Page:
Lot 140
  • 140

Lee Ufan

800,000 - 1,200,000 USD
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  • Lee Ufan
  • From Line No. 790168
  • signed and dated 79; signed and titled on the reverse
  • oil and mineral pigment on canvas
  • 51 1/8 by 63 3/4 in. 130 by 162 cm.


Private Collection, Japan (acquired directly from the artist circa 1979)
Private Collection, Japan (acquired from the above circa 1985)
Acquired from the above by the present owner


This work is very good condition overall. There is very light evidence of handling along the edges. Under Ultraviolet light inspection, there is no evidence of restoration. Framed.
In response to your inquiry, we are pleased to provide you with a general report of the condition of the property described above. Since we are not professional conservators or restorers, we urge you to consult with a restorer or conservator of your choice who will be better able to provide a detailed, professional report. Prospective buyers should inspect each lot to satisfy themselves as to condition and must understand that any statement made by Sotheby's is merely a subjective qualified opinion.

Catalogue Note

"The practice of painting is a precious way of life, an untiring exploration of a higher level of life...The painter encounters the world through the gesture of painting and physically confirms or experiences a dialogue with the world."
Lee Ufan 

Throughout art history, few artists have successfully fused the philosophies, artistic practices, and aesthetic principles of Eastern and Western art; of these, none has achieved as masterful and elegant a union as Lee Ufan. Both a leading Korean abstractionist and an internationally renowned contemporary artist, Ufan's canvases are revered for their powerful simplicity and breathtaking, poetic abstraction. His acclaimed From Line series is an exercise in meditative minimalism, a subdued communion between maker and mark, viewer and viewed. Ufan's integration of Eastern and Western teaching, in both philosophy and artistic practice, has culminated in an artistic oeuvre that speaks universally to both cultures.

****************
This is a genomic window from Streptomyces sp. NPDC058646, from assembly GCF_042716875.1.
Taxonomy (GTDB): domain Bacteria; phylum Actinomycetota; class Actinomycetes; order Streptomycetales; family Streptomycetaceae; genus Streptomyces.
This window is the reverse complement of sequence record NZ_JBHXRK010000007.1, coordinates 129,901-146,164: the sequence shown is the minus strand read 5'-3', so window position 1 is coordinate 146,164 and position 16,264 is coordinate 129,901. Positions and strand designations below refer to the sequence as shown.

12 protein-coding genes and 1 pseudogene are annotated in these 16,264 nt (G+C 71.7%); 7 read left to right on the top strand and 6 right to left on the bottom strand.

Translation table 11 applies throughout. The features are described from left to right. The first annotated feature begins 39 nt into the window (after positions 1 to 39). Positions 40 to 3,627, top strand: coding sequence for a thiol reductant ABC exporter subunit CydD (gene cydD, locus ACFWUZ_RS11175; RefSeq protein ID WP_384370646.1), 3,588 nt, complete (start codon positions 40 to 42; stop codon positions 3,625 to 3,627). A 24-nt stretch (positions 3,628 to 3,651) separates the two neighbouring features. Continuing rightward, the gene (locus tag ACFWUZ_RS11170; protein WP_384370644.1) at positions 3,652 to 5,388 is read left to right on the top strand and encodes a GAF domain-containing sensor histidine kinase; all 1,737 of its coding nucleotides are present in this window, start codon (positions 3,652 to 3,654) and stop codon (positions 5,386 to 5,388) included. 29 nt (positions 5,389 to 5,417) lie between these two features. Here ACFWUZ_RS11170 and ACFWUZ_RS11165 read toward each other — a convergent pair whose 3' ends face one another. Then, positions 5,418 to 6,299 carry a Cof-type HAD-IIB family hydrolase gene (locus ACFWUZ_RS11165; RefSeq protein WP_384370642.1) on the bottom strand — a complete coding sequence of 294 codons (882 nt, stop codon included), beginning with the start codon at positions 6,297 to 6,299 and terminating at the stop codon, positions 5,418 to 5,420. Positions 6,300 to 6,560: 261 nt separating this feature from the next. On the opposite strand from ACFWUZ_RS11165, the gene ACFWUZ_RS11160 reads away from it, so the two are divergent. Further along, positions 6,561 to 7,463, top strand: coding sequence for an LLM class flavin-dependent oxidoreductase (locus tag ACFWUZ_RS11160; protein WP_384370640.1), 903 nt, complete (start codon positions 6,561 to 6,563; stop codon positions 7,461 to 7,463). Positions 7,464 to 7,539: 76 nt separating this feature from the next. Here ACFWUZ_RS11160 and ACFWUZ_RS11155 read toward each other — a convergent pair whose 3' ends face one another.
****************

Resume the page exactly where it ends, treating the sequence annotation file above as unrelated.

Born in South Korea, Ufan studied the traditional arts of oil painting and calligraphy in Seoul until, at age 20, he moved to Tokyo to study Eastern and Western philosophy. Following graduation, Ufan began experimenting with nihonga, the traditional art of Japanese painting. His work began to explore concepts such as space, materiality, and time, probing many of the profound concepts he had encountered as a student of philosophy; these concerns led Ufan to create and lead, along with several contemporaries, the Mono-ha artistic movement in Japan. Translated as “The School of Things,” Mono-ha artists seek to emphasize the intrinsic beauty of materials, rather than the glorified role of the artist as “creator.” The Mono-ha emphasis upon simplicity and the universality of material were an enormous influence upon Ufan's artistic practice and, most notably, upon his critically acclaimed From Line series.

Poetic in its simplicity, From Line No. 790168 explicitly illustrates the process of its own creation; to describe the painting is to describe Ufan's motion, rhythmic as a heartbeat, meticulously drawing a paint-laden brush from top to bottom. The pristine, cobalt pigment at the top of the work illustrates the moment of genesis of each stroke, while the slow fade to invisibility records the passing of time as the brush traveled to the bottommost edge. Standing before From Line No. 790168 is a solitary, meditative experience; the perfectly symmetrical vertical strokes echo the viewer’s own breathing as they appear and fade, rise and fall. While the contrast between vivid blue and raw canvas highlights the inherent binary between presence and absence in Ufan's work, the slow fade of each stroke, moving from pigment to nothingness, creates a balance in which negative and positive space occupy a non-hierarchical harmony. This intense focus on a single, simple mark aligns Ufan closely with abstractionist Cy Twombly, whose work also investigates the power of mark-making when isolated from representation and figuration and Yves Klein, whose lifelong devotion to the immaterial allowed him to explore endless possibilities with the use of one brightly colored pigment. Ufan's integration of Eastern and Western artistic practices and philosophies has culminated in a visual language that speaks, with a profound simplicity, to all who view his paintings.